Read more of this story at Slashdot.

Apple Will Store Russian User Data Locally, Possibly Decrypt on Request: Report

Slashdot - Your Rights Online - Pt, 2019-02-01 22:05
After resisting local government's mandates for years, Apple appears to have agreed to store Russian citizens' data within the country, a report says. From a report: According to a Foreign Policy report, Russia's telecommunications and media agency Roskomnadzor has confirmed that Apple will comply with the local data storage law, which appears to have major implications for the company's privacy initiatives. Apple's obligations in Russia would at least parallel ones in China, which required it turn over Chinese citizens' iCloud data to a partially government-operated data center last year. In addition to processing and storing Russian citizens' data on servers physically within Russia, Apple will apparently need to decrypt and produce user data for the country's security services as requested.

Read more of this story at Slashdot.

New Net Neutrality Bill Headed To Congress

Slashdot - Your Rights Online - Pt, 2019-02-01 21:25
Senator Ed Markey (D-MA) said today he would "soon" introduce a bill to permanently reinstate the net neutrality rules that were repealed by the Federal Communications Commission, led by chairman Ajit Pai, in 2017. From a report: Markey's announcement comes as a federal court is set to hear oral arguments over the FCC's repeal of net neutrality regulations in 2017. Markey, who is a member of the Senate Commerce Committee, has previously introduced a bill that would permanently reinstate net neutrality as a member of the House of Representatives, although the measure ultimately failed. It's unclear when the bill would be formally introduced, but Markey said it was imminent. "We will soon lay down a legislative marker in the Senate in support of net neutrality to show the American people that we are on their side in overwhelming supporting a free and open internet." Further reading: Net Neutrality Repeal at Stake as Key Court Case Starts: Oral arguments are set to begin Friday in the most prominent lawsuit challenging the federal government's repeal of broadband access rules known as net neutrality. The Federal Communications Commission approved the rules in 2015 to ensure internet users equal and open access to all websites and services. The commission, under new leadership, rolled the rules back in 2017. The plaintiffs in the suit to be argued Friday, led by the internet company Mozilla and supported by 22 state attorneys general, say the commission lacked a sound legal reason for scrapping the regulations. The government is expected to argue that the rules were repealed because of the burden they imposed on broadband providers like Verizon and Comcast.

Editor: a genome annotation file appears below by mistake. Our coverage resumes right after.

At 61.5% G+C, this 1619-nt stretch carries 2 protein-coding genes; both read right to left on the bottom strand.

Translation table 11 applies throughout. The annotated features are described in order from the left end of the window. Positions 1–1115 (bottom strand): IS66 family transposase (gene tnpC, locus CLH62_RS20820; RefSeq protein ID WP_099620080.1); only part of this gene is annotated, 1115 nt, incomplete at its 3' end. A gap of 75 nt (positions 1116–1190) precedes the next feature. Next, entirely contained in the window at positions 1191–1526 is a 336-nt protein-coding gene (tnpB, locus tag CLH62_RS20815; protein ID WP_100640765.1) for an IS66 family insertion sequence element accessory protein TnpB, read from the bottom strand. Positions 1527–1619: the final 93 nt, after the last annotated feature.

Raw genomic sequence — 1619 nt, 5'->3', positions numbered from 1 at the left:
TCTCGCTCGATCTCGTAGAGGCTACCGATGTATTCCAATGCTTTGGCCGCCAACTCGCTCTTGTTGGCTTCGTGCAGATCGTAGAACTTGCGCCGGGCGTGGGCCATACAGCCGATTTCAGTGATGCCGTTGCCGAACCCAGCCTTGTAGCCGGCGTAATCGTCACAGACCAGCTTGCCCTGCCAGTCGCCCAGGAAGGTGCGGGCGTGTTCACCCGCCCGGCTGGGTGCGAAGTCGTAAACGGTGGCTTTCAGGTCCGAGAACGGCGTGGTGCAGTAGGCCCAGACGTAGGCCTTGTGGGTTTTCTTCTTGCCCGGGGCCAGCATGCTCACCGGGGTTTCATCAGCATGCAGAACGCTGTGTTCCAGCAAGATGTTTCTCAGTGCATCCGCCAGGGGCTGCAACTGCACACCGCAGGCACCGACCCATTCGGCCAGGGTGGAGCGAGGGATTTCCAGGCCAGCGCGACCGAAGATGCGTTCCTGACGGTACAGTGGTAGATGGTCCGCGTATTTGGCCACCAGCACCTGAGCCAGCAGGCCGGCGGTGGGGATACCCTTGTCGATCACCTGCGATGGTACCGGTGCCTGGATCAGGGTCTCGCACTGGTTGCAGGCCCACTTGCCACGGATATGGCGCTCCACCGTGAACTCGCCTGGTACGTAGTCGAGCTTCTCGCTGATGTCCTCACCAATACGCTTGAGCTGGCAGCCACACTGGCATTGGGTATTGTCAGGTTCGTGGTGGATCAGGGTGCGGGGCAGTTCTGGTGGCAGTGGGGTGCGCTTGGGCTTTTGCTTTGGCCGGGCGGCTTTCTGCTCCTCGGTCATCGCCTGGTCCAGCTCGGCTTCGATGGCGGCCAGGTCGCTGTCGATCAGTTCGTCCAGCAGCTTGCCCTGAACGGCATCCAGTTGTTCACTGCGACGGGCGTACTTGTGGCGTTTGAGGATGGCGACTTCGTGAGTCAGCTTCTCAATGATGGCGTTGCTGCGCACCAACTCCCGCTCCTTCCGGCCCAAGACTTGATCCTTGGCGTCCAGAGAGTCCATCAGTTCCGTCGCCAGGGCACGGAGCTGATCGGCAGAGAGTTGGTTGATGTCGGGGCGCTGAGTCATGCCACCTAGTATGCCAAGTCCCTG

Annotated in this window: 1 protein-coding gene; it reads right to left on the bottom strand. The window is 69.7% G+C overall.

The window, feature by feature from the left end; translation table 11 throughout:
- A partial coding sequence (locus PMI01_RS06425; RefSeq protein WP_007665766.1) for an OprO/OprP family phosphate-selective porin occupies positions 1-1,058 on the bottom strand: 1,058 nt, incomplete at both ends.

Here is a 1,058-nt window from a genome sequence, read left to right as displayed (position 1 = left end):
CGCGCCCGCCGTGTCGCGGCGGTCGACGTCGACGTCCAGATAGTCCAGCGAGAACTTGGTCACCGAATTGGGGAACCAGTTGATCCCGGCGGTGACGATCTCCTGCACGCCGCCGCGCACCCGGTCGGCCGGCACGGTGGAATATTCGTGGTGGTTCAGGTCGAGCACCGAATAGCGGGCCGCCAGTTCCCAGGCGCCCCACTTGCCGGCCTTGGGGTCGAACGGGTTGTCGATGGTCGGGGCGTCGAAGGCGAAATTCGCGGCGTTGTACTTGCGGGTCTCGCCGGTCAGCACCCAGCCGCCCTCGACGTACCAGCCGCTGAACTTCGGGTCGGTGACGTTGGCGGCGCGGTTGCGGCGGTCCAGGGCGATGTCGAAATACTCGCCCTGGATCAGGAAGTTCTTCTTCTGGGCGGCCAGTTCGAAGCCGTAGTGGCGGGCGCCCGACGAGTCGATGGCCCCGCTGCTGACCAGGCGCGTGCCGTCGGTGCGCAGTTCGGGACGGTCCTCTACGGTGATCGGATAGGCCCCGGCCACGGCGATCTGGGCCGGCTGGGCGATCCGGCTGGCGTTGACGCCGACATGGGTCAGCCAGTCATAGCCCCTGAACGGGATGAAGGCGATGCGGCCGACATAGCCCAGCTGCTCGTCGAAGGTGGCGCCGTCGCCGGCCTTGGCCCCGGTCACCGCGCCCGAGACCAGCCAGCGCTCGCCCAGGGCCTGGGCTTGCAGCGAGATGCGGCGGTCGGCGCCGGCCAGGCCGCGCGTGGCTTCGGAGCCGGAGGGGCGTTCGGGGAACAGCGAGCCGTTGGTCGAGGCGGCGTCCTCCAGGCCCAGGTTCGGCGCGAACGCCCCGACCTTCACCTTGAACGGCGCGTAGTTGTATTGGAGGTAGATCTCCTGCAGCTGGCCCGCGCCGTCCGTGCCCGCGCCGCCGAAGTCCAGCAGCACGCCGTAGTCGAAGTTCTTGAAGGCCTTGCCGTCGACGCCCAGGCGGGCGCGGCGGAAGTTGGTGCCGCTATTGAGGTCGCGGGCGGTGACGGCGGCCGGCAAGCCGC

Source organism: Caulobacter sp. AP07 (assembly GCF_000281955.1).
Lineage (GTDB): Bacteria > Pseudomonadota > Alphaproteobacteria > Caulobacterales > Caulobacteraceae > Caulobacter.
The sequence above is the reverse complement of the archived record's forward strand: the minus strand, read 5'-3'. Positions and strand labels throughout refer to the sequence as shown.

Read more of this story at Slashdot.

New Site Exposes How Apple Censors Apps in China

Slashdot - Your Rights Online - Pt, 2019-02-01 18:45
A new website exposes the extent to which Apple cooperates with Chinese government internet censorship, blocking access to Western news sources, information about human rights and religious freedoms, and privacy-enhancing apps that would circumvent the country's pervasive online surveillance regime. The Intercept: The new site, AppleCensorship.com , allows users to check which apps are not accessible to people in China through Apple's app store, indicating those that have been banned. It was created by researchers at GreatFire.org, an organization that monitors Chinese government internet censorship. In late 2017, Apple admitted to U.S. senators that it had removed from its app store in China more than 600 "virtual private network" apps that allow users to evade censorship and online spying. But the company never disclosed which specific apps it removed -- nor did it reveal other services it had pulled from its app store at the behest of China's authoritarian government.

Read more of this story at Slashdot.